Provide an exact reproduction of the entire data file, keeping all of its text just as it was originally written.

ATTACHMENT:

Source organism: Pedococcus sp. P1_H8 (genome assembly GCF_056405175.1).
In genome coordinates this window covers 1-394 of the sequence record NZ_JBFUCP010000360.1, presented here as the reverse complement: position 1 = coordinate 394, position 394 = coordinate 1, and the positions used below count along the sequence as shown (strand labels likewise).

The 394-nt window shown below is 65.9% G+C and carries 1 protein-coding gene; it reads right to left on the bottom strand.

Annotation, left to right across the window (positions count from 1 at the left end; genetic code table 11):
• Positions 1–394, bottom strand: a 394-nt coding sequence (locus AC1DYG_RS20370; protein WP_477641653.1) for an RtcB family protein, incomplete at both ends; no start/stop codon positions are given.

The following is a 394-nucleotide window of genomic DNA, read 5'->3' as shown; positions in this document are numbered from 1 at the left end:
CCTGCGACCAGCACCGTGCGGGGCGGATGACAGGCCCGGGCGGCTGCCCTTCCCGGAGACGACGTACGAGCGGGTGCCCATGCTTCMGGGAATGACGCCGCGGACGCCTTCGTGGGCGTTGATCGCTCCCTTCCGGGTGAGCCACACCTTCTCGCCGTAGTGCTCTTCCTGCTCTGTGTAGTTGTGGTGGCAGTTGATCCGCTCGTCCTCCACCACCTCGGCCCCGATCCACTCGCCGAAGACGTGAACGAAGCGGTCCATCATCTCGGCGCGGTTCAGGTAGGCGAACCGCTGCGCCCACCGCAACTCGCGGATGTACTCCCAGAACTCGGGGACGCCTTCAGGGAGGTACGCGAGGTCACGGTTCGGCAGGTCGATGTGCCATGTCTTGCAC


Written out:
Source organism: Pedococcus sp. P1_H8 (genome assembly GCF_056405175.1).
In genome coordinates this window covers 1-394 of the sequence record NZ_JBFUCP010000360.1, presented here as the reverse complement: position 1 = coordinate 394, position 394 = coordinate 1, and the positions used below count along the sequence as shown (strand labels likewise).

The 394-nt window shown below is 65.9% G+C and carries 1 protein-coding gene; it reads right to left on the bottom strand.

Annotation, left to right across the window (positions count from 1 at the left end; genetic code table 11):
• Positions 1–394, bottom strand: a 394-nt coding sequence (locus AC1DYG_RS20370; protein WP_477641653.1) for an RtcB family protein, incomplete at both ends; no start/stop codon positions are given.

The following is a 394-nucleotide window of genomic DNA, read 5'->3' as shown; positions in this document are numbered from 1 at the left end:
CCTGCGACCAGCACCGTGCGGGGCGGATGACAGGCCCGGGCGGCTGCCCTTCCCGGAGACGACGTACGAGCGGGTGCCCATGCTTCMGGGAATGACGCCGCGGACGCCTTCGTGGGCGTTGATCGCTCCCTTCCGGGTGAGCCACACCTTCTCGCCGTAGTGCTCTTCCTGCTCTGTGTAGTTGTGGTGGCAGTTGATCCGCTCGTCCTCCACCACCTCGGCCCCGATCCACTCGCCGAAGACGTGAACGAAGCGGTCCATCATCTCGGCGCGGTTCAGGTAGGCGAACCGCTGCGCCCACCGCAACTCGCGGATGTACTCCCAGAACTCGGGGACGCCTTCAGGGAGGTACGCGAGGTCACGGTTCGGCAGGTCGATGTGCCATGTCTTGCAC